As patients receive treatment, there are ways they can manage the symptoms experienced by MS. One of the best ways to manage the pain and loss of feeling or movement is through physical therapy sessions. Physical therapy cannot cure MS, but it can help patients relearn how to move and strengthen their bodies.
You can do this by going to a professional that your doctor refers you to or doing some at-home exercises. The thing is, you do need to be careful so you don’t harm yourself. There are also over-the-counter pain killers that can bring temporary relief to the pain associated with MS.
Conclusions on Multiple Sclerosis
In conclusion, MS is a disease that deteriorates your body’s spine, bones, and joints over time. It develops when your immune system no longer works and begins attacking the body instead of foreign objects. This disease is relatively new and there is not a lot of information about it. Scientists still don’t know the exact cause of MS.
Thankfully, there are ways to slow down the progression and treat the symptoms. You don’t have to live in pain with this condition.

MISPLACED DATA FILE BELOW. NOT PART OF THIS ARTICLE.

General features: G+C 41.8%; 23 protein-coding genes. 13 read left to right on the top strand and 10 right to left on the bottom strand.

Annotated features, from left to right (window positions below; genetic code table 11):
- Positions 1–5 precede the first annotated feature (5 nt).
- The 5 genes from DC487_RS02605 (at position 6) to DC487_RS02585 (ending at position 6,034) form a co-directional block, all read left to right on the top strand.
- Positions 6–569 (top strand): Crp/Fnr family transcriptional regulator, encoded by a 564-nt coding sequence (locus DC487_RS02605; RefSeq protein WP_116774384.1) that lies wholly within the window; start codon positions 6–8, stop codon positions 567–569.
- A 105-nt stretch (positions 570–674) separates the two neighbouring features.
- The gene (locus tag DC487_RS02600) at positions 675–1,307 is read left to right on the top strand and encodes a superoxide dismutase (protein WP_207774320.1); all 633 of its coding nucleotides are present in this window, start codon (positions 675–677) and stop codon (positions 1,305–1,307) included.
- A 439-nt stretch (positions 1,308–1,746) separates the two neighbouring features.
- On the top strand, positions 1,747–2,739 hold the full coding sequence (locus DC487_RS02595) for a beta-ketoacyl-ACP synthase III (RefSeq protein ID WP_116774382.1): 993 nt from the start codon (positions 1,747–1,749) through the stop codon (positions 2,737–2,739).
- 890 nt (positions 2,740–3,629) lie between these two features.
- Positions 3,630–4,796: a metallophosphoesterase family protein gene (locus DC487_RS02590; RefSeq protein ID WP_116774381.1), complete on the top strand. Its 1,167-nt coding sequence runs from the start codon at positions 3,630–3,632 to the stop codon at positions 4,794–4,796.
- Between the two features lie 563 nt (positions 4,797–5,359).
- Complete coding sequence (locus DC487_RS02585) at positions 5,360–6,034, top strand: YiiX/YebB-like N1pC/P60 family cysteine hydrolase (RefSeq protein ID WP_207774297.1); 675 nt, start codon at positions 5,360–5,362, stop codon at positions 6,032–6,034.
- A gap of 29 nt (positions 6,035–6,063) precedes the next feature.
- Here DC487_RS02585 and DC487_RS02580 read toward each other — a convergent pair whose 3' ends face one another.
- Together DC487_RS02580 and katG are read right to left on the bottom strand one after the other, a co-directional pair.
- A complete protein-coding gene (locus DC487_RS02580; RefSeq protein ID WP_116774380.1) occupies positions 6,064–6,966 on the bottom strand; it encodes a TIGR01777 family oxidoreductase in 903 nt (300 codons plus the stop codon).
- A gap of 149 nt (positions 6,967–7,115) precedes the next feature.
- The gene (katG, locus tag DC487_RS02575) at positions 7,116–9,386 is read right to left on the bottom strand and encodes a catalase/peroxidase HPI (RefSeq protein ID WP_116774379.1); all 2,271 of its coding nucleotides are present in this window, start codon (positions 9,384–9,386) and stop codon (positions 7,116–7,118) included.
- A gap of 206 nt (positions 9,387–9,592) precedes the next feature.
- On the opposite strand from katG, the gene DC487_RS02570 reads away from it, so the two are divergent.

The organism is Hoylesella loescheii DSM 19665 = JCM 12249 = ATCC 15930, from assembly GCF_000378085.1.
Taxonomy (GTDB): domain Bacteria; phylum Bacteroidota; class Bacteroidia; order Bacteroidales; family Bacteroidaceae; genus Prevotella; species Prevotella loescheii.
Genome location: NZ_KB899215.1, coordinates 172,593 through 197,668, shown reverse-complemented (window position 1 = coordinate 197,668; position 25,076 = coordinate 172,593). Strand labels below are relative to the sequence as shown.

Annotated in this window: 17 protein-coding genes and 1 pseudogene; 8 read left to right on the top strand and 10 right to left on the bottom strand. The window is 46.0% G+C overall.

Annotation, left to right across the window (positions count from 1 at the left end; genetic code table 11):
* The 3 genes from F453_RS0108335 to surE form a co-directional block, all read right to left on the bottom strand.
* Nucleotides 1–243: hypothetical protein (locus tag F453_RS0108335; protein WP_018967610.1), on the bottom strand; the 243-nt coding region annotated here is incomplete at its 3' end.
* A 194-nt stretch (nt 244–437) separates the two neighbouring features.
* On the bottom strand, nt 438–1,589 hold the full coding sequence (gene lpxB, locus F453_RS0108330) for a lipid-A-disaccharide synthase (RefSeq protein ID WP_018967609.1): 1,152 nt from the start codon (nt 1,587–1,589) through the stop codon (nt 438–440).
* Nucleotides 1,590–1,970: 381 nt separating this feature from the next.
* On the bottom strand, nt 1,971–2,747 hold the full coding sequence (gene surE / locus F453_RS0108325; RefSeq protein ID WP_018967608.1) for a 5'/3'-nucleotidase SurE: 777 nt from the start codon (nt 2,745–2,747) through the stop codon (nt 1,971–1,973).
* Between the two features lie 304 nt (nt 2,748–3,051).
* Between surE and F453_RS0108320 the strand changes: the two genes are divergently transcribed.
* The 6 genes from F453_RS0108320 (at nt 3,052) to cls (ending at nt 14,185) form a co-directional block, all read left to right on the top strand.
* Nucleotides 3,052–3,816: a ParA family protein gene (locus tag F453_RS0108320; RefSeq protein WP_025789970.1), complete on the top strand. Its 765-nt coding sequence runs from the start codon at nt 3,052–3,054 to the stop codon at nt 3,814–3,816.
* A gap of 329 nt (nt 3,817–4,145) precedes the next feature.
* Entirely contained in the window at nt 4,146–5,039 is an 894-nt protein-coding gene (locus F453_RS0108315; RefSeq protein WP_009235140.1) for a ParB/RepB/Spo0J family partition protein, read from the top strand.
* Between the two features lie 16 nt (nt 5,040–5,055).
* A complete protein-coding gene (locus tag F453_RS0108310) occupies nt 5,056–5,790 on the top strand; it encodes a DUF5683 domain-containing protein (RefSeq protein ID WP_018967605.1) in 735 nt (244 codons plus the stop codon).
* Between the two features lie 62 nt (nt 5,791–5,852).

- At what age is MS usually detected? MS is most commonly detected between the ages of 20-40.
- Can my MS be treated? Unfortunately, MS is currently not treatable. Most treatments are based on easing the symptoms, but slow deterioration will still take place.
Healthier Me Today is intended for informational purposes only. It is not a substitute for professional medical advice, diagnosis or treatment. Never ignore professional medical advice in seeking treatment, always consult with your healthcare professional. Stay healthy!